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Throw away the key on Keystone …

I spent most of my growing up years in Nebraska, and have spent plenty of time in the state’s incomparable Sand Hills.

The Sand Hills are an enormous area of grassy dunes, cowboys, cows and wildlife of all sorts. My last real time spent there was a glorious ride on my old Heritage Softail along with my friend Bob Furstenau about 10 years ago as we cruised through and around Valentine, Chadron, Ft. Robinson and Broken Bow (where we made a pit stop for some of the best BBQ either of us have ever had) as well as other tiny and timeless Western burgs. This vast area is where real cowboys and real cowgirls live. (Want a good read about the Sand Hills? Look into John Janovy’s Keith County Journal. An incredible picture of this rich, diverse, mind-boggling dune-scape.)

Mort sent this photo of Mi-Khasga, or White Swan, of the Omaha or Maha Nation. Image taken 1883. Tribes roamed the Sand Hills to follow abundant game but the white man put a stop to that.

Mort sent this photo of Mi-Khasga, or White Swan, of the Omaha or Maha Nation. Image taken 1883. Tribes roamed the Sand Hills to follow abundant game but the white man put a stop to that. What other damage might we do to this environment?

Untold numbers of bison and antelope once roamed freely and were sustenance for Native Americans, the chieftains and warriors of which make regular appearances on the Facebook page of my friend Mort Mortensen. He’s kept the memories and heritage of the Sand Hills alive for me. (Of course, the incursion of the white man, and our wholesale slaughter of the bison, put a halt to the Native American presence in the Sand Hills. To add insult to injury, we largely exiled the tribes elsewhere.)

I’ve walked Sand Hills, a top 15 golf course in the world. (If I had one final round to play, it would be there.) Fly lines have been wetted in Pine Creek and the Dismal River and other spots whose names I’ve long since forgotten. Brown trout have been caught and released in these waters.

What remains fresh in my mind, however, is what a treasure these ever-shifting hillocks of sand are, not just to me but to others.

So comes now a continued push for the Keystone pipeline which would transport an oil-laden slurry from Canada to Texas. This is troubling to me because the pipeline would sit above one of the world’s great freshwater aquifers – the Ogallala Aquifer. It’s a shallow ocean of water that flows north to south at roughly a foot per day a scant 50 to 300 feet below the sandy surface. This water table runs from the Dakotas down Texas way. Ranchers use wind power to keep stock tanks full with this cold, clear resource. I know – because back in the day I dipped water bottles beneath the spigots that fill these circular tanks. Yet I didn’t depend every day on this underground reservoir – but there are people who do.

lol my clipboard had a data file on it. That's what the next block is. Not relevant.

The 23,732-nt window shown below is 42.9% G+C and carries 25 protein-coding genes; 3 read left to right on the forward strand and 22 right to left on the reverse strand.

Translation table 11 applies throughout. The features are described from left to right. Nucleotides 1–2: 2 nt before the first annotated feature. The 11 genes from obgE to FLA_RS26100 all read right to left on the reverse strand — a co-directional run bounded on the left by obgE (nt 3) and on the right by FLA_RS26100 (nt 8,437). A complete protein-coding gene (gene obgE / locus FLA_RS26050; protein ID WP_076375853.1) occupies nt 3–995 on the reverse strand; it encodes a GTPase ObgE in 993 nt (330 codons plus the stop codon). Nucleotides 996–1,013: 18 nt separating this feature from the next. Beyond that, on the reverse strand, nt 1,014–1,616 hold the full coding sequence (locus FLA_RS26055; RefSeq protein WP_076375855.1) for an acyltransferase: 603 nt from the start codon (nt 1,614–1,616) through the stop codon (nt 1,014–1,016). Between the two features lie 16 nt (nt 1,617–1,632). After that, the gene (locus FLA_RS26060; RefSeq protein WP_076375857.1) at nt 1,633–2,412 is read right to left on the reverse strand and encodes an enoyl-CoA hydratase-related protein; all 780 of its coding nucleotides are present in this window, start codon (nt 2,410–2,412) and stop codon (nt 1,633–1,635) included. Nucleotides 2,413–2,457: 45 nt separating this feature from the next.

That should be of great concern. All the ‘promised’ jobs would be temporary. The potential impact of a ruptured pipeline – is it a potential terrorist target? – would be lasting. I’ve heard the arguments about minimal environmental impact but as we found in the Gulf of Mexico and with increasing evidence that fracking indeed causes groundwater contamination, water quality doesn’t seem to be top-of-mind for many people, particularly those for whom ‘environment’ is a dirty, job killing word. Once the oil genie escapes the bottle, there’s no putting it back in.

My friends in North Carolina might wonder why I meddle in something so far away, but if we don’t have clean water, what do we have? Keystone would only serve to fuel our energy gluttony. Of course, my puny little blog will have no effect whatsoever on the outcome of this contentious debate. But having lived in Nebraska and with a brother living (floating?) in Grand Island which sits squarely atop this most fragile aquifer, if I had a vote I’d lock the door and throw away the key on Keystone.


(Note: The Keystone route has shifted eastward from earlier announced plans but as of November 18, 2014 it would still slice diagonally through South Dakota and down into eastern Nebraska – and the northern portions of the Ogallala Aquifer would still be affected.)

About Dave Bradley (264 Articles)
I was a writer by trade so one would think letters would come easily for me. It is so now, but wasn't always that way. Indeed, the first letter was written the Monday after Ellen started her freshman year in college. For years I've wondered - with no good answers - why I swiveled my office chair toward my computer screen to fire up a word processing document for that first letter. I just don't know. I just did. Perhaps it was the angst of separation or wanting to say things that had gone unsaid at that moment when we parted ways in front of her college dormitory. What was a one-off became habitual. When her brother Reid enrolled in the same college, his name was added to the salutation line. They were kids then and are adults now. No matter. The letter writing habit remains so today. I live in Brevard, North Carolina. I'm well away from where they live and don't see them nearly as often as I'd like. That's why letters, at least to me, fill the void of distance. The pages give me something to say and the space to say it. There is no assurance they read the letters; indeed, I have never asked if they do so. With the pace of their busy lives who could blame them for letting a letter sit unopened? Over time, it has dawned on me that the letters are both communicative - and cathartic. By nature, letters are about the writer; the writer can only write about their situation. Perhaps that is as it should be. It's all about the here and now from one person's perspective.

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